What is in this article?:
- Noble Foundation offers new resource for drought stricken farmers, ranchers in Southern Great Plains
- La Nina effect
- New online resource will assist farmers and ranchers who are enduring one of the worst droughts since the Dust Bowl.
- Web page was developed by the Noble Foundation’s agricultural consultants.
- The extremely dry and hot weather patterns are caused by a La Nina effect.
The Noble Foundation has launched a new online resource to assist farmers and ranchers who are enduring one of the worst droughts since the Dust Bowl.
Noble Foundation agricultural consultants have developed www.noble.org/drought, a Web page that will serve as a central repository for information to assist agricultural producers in managing their properties and resources throughout this difficult situation.
“This is a once-in-a-generation drought,” said Billy Cook, senior vice president and director of the Agricultural Division. “We haven’t seen this type of heat and lack of precipitation since the record-setting drought of the mid-1950s or even the Dust Bowl. Lloyd Noble established the Noble Foundation to assist producers after he witnessed the devastating effects of the Dust Bowl. Decades later, we’re equipped with the knowledge and experience to help farmers and ranchers successfully endure this drought.”
Information for the special Web page was developed by the Noble Foundation’s agricultural consultants, who have been inundated with hundreds of calls concerning drought management since the beginning of July. Additional information was gathered from university researchers and agricultural experts from around the country. The Web page will be updated as long as the drought persists.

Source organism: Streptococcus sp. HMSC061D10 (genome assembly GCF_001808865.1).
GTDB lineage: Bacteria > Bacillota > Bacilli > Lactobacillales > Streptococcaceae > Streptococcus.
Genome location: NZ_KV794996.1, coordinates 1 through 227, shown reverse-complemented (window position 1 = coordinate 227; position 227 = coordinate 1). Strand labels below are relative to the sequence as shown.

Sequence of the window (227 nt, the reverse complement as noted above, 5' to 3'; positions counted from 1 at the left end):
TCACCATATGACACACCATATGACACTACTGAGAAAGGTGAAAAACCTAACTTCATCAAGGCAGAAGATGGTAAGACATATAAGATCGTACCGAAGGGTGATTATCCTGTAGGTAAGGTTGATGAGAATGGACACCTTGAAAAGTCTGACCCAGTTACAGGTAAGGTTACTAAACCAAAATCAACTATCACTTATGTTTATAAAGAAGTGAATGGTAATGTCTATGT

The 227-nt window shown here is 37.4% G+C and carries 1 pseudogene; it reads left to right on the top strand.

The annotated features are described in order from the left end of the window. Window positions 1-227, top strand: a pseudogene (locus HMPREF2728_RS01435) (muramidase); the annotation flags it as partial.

The Web page will provide countless aspects of drought management from safeguarding pastures and destocking to tax implications and wildlife concerns. “This is a comprehensive resource that should answer many of the questions that come with struggling through this drought,” said Hugh Aljoe, consultation program manager for the Noble Foundation. “This is reliable information that will help farmers and ranchers meet their specific challenges. Of course, the Noble Foundation consultants are always here to help in person, too.”
While the drought stretches across 14 states from Florida to Arizona, the three states experiencing the worst conditions are Oklahoma, Texas and Louisiana. At the end of July, the United States Department of Agriculture (USDA) declared 74 of Oklahoma’s 77 counties a natural disaster area. USDA had already declared all 254 counties in Texas a natural disaster area by June.
According to the United States Drought Monitor, the entire state of Oklahoma is in at least a moderate drought; more than 75 percent of the state is considered either in a severe or extreme drought; and 42 percent is rated in exceptional drought, the highest level possible. Exceptional drought is defined as widespread crop/pasture loss and water shortages creating emergencies.
Comparatively, only about 5 percent of Oklahoma faced nothing more than moderate drought conditions at this same time last year. Since 2000, Oklahoma has experienced “exceptional” drought conditions only two other years (2006 and 2008). In both instances, less than 20 percent of the state was affected.
South of the Red River, Texas has more than 91 percent of its state in extreme or exceptional drought. Texas climatologist John Nielsen-Gammon has been cited as saying that if the drought continues until September, this could be the worst drought in state history since recordkeeping began in 1895.